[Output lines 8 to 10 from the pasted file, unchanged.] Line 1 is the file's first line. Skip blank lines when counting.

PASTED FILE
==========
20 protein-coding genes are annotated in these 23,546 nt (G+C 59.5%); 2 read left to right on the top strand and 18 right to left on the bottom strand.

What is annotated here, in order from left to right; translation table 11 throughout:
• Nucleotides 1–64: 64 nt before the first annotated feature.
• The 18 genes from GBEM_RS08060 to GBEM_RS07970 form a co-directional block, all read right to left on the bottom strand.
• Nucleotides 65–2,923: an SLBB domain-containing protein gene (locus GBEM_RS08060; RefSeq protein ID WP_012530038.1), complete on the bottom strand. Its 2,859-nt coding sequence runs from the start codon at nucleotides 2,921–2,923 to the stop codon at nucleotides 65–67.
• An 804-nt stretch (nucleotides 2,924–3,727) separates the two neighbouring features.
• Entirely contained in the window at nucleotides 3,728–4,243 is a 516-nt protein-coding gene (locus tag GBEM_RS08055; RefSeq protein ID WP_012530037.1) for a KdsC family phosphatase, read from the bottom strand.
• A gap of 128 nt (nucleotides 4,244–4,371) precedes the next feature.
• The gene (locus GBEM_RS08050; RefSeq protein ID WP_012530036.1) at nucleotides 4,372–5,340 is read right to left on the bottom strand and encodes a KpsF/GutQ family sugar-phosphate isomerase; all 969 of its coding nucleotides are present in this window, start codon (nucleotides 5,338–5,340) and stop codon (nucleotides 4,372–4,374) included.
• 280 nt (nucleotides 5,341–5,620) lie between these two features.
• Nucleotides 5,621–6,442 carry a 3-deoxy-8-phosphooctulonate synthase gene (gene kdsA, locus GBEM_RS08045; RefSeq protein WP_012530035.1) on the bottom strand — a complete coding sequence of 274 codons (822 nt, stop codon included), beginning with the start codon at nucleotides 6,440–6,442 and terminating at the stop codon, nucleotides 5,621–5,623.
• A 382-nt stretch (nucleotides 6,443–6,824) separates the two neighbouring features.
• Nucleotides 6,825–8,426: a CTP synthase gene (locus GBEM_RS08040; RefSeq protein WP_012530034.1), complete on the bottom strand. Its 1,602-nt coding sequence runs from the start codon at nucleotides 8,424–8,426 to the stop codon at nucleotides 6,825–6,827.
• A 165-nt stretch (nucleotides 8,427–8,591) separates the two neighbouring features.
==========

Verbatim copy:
• A gap of 128 nt (nucleotides 4,244–4,371) precedes the next feature.
• The gene (locus GBEM_RS08050; RefSeq protein ID WP_012530036.1) at nucleotides 4,372–5,340 is read right to left on the bottom strand and encodes a KpsF/GutQ family sugar-phosphate isomerase; all 969 of its coding nucleotides are present in this window, start codon (nucleotides 5,338–5,340) and stop codon (nucleotides 4,372–4,374) included.
• 280 nt (nucleotides 5,341–5,620) lie between these two features.